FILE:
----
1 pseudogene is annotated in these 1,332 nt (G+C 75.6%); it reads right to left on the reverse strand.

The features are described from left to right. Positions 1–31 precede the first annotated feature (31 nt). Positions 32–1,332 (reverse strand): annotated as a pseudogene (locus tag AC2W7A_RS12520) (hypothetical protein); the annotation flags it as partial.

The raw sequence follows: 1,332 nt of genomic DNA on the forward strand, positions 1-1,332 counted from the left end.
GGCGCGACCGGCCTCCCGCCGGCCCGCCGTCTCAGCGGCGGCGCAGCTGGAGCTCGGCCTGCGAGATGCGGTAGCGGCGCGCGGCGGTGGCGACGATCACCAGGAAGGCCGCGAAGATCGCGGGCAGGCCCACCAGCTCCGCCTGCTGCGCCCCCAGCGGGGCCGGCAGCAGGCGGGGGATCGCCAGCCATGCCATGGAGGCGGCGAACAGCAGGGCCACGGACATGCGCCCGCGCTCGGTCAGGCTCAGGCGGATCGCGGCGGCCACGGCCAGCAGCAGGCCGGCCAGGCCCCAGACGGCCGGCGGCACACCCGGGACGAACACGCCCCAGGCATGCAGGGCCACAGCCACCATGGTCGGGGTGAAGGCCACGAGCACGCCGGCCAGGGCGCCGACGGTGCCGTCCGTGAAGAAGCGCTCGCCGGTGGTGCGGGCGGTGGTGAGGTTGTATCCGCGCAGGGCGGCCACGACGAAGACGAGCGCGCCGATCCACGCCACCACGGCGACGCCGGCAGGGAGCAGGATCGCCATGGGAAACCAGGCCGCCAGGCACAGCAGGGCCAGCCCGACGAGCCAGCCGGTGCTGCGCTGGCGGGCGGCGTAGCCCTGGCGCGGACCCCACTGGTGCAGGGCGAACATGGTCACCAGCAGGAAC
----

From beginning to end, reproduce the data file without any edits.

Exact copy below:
1 pseudogene is annotated in these 1,332 nt (G+C 75.6%); it reads right to left on the reverse strand.

The features are described from left to right. Positions 1–31 precede the first annotated feature (31 nt). Positions 32–1,332 (reverse strand): annotated as a pseudogene (locus tag AC2W7A_RS12520) (hypothetical protein); the annotation flags it as partial.

The raw sequence follows: 1,332 nt of genomic DNA on the forward strand, positions 1-1,332 counted from the left end.
GGCGCGACCGGCCTCCCGCCGGCCCGCCGTCTCAGCGGCGGCGCAGCTGGAGCTCGGCCTGCGAGATGCGGTAGCGGCGCGCGGCGGTGGCGACGATCACCAGGAAGGCCGCGAAGATCGCGGGCAGGCCCACCAGCTCCGCCTGCTGCGCCCCCAGCGGGGCCGGCAGCAGGCGGGGGATCGCCAGCCATGCCATGGAGGCGGCGAACAGCAGGGCCACGGACATGCGCCCGCGCTCGGTCAGGCTCAGGCGGATCGCGGCGGCCACGGCCAGCAGCAGGCCGGCCAGGCCCCAGACGGCCGGCGGCACACCCGGGACGAACACGCCCCAGGCATGCAGGGCCACAGCCACCATGGTCGGGGTGAAGGCCACGAGCACGCCGGCCAGGGCGCCGACGGTGCCGTCCGTGAAGAAGCGCTCGCCGGTGGTGCGGGCGGTGGTGAGGTTGTATCCGCGCAGGGCGGCCACGACGAAGACGAGCGCGCCGATCCACGCCACCACGGCGACGCCGGCAGGGAGCAGGATCGCCATGGGAAACCAGGCCGCCAGGCACAGCAGGGCCAGCCCGACGAGCCAGCCGGTGCTGCGCTGGCGGGCGGCGTAGCCCTGGCGCGGACCCCACTGGTGCAGGGCGAACATGGTCACCAGCAGGAAC